Usually, when you notice symptoms like vision loss, you’ve already developed age-related degeneration. If you want to be smart and proactive, see your eye doctor for eye exams regularly!
This gives you the best chance that they’ll catch it in the early stages if you do have AMD. Early detection and early treatment are your best weapons with age-related macular degeneration.
If you are watching out for symptoms of age-related macular degeneration, it’s these:
● an area of dark spots in the middle of your vision
● blurry vision
● becoming unable to see things clearly over time
● the loss of your color vision
The tricky thing about these symptoms is they also overlap with other eye conditions. If you notice any of these symptoms, go see your eye doctor.
You may not have age-related macular degeneration, but they could detect another condition.
Decreasing risk of developing age-related macular degeneration
If you are “high risk” for age-related macular degeneration, you may be wondering if you can change that.
We can’t guarantee you’ll never develop AMD but there are things you can do to decrease your risk.
Eat healthy, live healthy
It’s simple, but it’s a crucial part of reducing your AMD risk. Eating a healthy diet filled with lots of fruits and vegetables can make a big difference. When you’re overhauling your diet, make sure you’re including plenty of leafy vegetables.
We’re talking about spinach, kale and collard greens. It’s easier to incorporate these into your diet than you think! Add a morning smoothie to your routine filled with berries, bananas, and kale.
Since there are other ingredients in your smoothie, you’ll barely notice the kale. Spinach can be a great addition to your salads, or as a side vegetable sautéed in olive oil.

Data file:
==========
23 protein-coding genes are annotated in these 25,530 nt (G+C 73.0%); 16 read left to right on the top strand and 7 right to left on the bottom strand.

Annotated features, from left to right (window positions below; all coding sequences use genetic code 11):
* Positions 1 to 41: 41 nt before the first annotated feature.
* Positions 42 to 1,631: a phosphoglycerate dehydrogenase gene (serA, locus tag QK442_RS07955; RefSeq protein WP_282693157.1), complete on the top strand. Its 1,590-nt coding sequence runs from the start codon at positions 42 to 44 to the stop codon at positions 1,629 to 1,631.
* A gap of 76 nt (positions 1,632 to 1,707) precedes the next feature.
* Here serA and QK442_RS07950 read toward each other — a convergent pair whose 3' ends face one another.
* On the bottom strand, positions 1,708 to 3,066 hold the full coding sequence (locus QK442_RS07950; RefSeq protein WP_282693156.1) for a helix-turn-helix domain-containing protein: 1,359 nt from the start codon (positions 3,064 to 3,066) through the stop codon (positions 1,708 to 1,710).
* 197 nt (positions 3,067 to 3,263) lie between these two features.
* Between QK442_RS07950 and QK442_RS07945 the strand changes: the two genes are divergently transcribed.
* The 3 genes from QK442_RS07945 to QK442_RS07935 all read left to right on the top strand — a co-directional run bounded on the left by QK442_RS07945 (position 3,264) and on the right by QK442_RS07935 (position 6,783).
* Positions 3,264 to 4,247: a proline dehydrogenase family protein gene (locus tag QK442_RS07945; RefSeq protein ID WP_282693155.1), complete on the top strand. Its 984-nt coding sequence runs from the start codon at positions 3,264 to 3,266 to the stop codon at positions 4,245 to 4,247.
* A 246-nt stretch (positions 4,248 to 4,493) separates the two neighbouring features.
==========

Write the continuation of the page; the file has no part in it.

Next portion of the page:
Get up and move!
A healthy diet isn’t going to do much for you if you never exercise. It’s no coincidence that high blood pressure and cholesterol are high AMD risks.
Do whatever it takes to get up and get your heart pumping! Ideally, you should be exercising thirty minutes a day, three days a week. It can be as simple as taking your dog on a beautiful hike or swimming at your local gym.
Don’t tell us you can’t keep track of how much you’re exercising, either! There are hundreds of varieties of Fitbits, Apple Watches, and fitness trackers to help everyone track their daily goals. Come up with a goal and stick to it. Your eyes and your body will thank you!
If a fitness tracker isn’t for you, try simply tracking the amount of time spent walking, running, or engaging in other physical activities daily. The Department of Health and Human Services recommends 150-300 minutes of moderate activity each week to begin experiencing the benefits of regular activity.
Stop smoking if you’re a smoker
We all know smoking is bad for you. It damages your teeth, makes your lungs weak, and can have other negative health implications. But you can add one more to the list: smoking doubles your risk of developing AMD!
Yikes. Imagine a world where your vision has been compromised. That could be your future if you smoke regularly and develop age-related macular degeneration.
Schedule an Eye Exam at Diagnostic Eye Center
Can’t remember the last time you had an eye exam or saw your eye doctor? This February, do something about it in honor of AMD Awareness Month!
Contact our expert vision care team at Diagnostic Eye Center in Houston, Texas for an appointment today! A comprehensive eye exam can assist in the early detection of Age-Related Macular Degeneration.